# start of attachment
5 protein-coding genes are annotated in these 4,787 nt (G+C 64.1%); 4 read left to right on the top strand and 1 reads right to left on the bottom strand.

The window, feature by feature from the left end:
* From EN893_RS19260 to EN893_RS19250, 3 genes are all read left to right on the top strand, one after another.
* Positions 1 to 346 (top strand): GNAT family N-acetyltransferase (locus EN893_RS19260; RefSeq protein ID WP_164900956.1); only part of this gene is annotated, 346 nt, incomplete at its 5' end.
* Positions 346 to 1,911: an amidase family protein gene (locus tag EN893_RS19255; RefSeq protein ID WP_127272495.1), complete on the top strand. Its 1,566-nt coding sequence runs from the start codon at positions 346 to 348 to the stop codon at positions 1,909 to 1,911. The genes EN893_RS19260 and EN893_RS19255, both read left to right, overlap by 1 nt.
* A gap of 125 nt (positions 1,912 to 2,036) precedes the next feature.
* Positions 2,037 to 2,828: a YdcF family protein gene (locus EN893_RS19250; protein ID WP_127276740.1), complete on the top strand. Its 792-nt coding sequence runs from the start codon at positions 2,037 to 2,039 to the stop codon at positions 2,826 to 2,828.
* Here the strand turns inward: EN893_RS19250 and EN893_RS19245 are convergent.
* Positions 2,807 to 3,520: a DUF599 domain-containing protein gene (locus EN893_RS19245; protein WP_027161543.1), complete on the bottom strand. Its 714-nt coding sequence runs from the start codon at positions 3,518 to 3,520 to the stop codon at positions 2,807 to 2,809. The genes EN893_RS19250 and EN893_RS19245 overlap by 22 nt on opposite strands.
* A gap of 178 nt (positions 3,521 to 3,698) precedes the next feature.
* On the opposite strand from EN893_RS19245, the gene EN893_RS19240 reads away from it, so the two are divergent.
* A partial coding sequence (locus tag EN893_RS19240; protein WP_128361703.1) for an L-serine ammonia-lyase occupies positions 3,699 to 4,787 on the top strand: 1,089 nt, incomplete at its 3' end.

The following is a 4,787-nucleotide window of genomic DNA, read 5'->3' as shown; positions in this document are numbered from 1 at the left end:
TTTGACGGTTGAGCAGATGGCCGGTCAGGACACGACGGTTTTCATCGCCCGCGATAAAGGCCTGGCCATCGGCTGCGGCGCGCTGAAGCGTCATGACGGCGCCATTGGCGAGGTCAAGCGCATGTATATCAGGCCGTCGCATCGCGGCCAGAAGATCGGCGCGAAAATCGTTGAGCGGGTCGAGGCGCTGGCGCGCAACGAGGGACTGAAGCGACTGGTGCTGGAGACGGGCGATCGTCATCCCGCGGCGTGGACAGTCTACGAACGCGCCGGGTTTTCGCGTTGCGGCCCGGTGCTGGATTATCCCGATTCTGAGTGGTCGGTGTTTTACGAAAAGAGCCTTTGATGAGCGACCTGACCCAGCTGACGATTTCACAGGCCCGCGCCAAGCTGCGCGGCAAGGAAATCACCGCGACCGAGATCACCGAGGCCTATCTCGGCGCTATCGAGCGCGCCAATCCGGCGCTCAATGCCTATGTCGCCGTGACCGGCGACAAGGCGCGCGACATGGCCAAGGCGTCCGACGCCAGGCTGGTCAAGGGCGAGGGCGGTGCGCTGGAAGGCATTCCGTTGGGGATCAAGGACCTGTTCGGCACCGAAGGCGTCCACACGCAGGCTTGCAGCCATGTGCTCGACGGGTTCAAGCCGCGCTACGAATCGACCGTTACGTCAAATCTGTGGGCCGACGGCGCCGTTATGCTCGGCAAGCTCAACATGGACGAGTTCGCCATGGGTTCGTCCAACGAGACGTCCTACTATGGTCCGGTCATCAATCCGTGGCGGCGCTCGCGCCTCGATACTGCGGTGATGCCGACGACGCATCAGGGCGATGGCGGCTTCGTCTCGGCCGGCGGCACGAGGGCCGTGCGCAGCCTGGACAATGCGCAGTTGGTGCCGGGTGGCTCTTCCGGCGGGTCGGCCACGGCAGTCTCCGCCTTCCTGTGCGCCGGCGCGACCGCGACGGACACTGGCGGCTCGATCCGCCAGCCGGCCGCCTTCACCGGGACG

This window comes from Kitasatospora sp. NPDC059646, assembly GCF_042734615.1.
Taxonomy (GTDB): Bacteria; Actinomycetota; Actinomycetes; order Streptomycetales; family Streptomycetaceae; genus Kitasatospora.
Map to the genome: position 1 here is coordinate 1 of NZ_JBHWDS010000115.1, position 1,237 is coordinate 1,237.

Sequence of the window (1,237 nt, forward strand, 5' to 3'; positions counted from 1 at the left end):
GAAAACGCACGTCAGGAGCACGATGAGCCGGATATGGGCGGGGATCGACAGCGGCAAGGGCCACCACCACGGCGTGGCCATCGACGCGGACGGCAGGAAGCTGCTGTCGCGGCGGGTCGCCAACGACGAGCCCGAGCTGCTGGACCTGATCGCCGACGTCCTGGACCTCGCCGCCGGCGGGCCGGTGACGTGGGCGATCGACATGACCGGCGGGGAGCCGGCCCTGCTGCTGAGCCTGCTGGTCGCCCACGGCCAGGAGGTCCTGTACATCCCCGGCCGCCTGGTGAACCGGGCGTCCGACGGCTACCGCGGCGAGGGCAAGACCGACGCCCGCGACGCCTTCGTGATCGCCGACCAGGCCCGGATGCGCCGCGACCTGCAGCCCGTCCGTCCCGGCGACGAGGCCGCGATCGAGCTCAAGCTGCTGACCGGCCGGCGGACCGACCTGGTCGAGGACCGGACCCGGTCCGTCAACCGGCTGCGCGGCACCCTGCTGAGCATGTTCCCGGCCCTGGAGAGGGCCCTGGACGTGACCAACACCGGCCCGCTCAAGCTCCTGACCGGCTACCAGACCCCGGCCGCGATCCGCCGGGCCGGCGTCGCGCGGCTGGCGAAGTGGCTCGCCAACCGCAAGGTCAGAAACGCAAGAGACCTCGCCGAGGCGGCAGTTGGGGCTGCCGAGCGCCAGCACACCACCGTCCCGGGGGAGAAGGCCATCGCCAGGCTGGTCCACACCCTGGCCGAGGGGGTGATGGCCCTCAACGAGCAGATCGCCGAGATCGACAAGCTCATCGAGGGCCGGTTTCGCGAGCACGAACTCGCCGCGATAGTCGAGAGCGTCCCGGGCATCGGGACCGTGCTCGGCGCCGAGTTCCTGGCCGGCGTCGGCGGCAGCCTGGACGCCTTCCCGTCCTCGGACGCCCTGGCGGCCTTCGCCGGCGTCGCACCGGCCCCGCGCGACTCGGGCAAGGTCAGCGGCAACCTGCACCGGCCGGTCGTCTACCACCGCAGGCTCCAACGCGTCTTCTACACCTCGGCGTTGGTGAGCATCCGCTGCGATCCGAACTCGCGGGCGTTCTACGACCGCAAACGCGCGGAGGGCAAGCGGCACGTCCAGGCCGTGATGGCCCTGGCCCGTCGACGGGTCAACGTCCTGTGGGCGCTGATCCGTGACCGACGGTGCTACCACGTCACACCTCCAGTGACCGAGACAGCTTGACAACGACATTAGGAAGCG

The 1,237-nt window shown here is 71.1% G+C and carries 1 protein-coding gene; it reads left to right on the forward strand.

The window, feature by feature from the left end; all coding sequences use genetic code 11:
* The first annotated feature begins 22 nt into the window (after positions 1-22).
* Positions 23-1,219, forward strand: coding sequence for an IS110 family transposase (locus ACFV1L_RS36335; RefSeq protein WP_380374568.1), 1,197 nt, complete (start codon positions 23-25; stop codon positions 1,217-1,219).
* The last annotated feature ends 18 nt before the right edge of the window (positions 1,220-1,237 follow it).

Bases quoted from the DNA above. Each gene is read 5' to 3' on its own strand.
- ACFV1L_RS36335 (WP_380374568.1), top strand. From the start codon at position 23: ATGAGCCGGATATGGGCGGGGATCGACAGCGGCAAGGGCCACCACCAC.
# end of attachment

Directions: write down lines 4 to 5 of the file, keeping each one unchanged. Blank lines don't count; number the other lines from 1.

* Positions 1 to 346 (top strand): GNAT family N-acetyltransferase (locus EN893_RS19260; RefSeq protein ID WP_164900956.1); only part of this gene is annotated, 346 nt, incomplete at its 5' end.
* Positions 346 to 1,911: an amidase family protein gene (locus tag EN893_RS19255; RefSeq protein ID WP_127272495.1), complete on the top strand. Its 1,566-nt coding sequence runs from the start codon at positions 346 to 348 to the stop codon at positions 1,909 to 1,911. The genes EN893_RS19260 and EN893_RS19255, both read left to right, overlap by 1 nt.